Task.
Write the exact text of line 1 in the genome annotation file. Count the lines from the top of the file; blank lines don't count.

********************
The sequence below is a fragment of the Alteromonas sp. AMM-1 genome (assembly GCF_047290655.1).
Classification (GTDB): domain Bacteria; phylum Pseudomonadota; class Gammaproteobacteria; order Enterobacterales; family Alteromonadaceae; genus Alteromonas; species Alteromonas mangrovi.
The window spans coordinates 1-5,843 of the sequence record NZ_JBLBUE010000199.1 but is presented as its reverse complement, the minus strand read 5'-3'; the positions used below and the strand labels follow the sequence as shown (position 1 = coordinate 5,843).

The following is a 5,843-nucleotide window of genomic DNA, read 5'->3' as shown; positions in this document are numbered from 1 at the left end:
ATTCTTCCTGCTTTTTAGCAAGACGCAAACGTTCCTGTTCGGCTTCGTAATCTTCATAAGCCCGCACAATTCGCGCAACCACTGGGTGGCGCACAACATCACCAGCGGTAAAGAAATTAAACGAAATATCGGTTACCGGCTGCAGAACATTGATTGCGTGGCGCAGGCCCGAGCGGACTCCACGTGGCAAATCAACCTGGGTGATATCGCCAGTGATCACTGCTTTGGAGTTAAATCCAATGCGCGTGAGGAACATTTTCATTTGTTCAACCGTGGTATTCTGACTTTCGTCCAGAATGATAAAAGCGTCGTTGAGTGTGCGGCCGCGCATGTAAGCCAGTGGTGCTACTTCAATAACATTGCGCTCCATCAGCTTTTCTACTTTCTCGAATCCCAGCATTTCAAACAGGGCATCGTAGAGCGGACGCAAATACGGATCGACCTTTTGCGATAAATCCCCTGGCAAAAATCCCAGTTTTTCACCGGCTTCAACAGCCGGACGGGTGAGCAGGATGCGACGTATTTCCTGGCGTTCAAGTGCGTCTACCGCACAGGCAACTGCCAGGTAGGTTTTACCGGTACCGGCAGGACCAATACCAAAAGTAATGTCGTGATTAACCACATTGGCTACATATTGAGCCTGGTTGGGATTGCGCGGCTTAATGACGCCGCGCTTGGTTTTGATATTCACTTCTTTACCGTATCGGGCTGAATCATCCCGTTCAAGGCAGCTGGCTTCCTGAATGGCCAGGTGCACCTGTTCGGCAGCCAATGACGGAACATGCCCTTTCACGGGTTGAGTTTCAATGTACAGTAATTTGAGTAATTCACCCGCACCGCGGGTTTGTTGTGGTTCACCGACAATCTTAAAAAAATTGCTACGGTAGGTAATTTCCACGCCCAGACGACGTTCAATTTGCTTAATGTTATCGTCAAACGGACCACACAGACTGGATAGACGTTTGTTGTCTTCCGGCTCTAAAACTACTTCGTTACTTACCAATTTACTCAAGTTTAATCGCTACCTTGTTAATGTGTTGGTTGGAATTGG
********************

The sequence below is a fragment of the Alteromonas sp. AMM-1 genome (assembly GCF_047290655.1).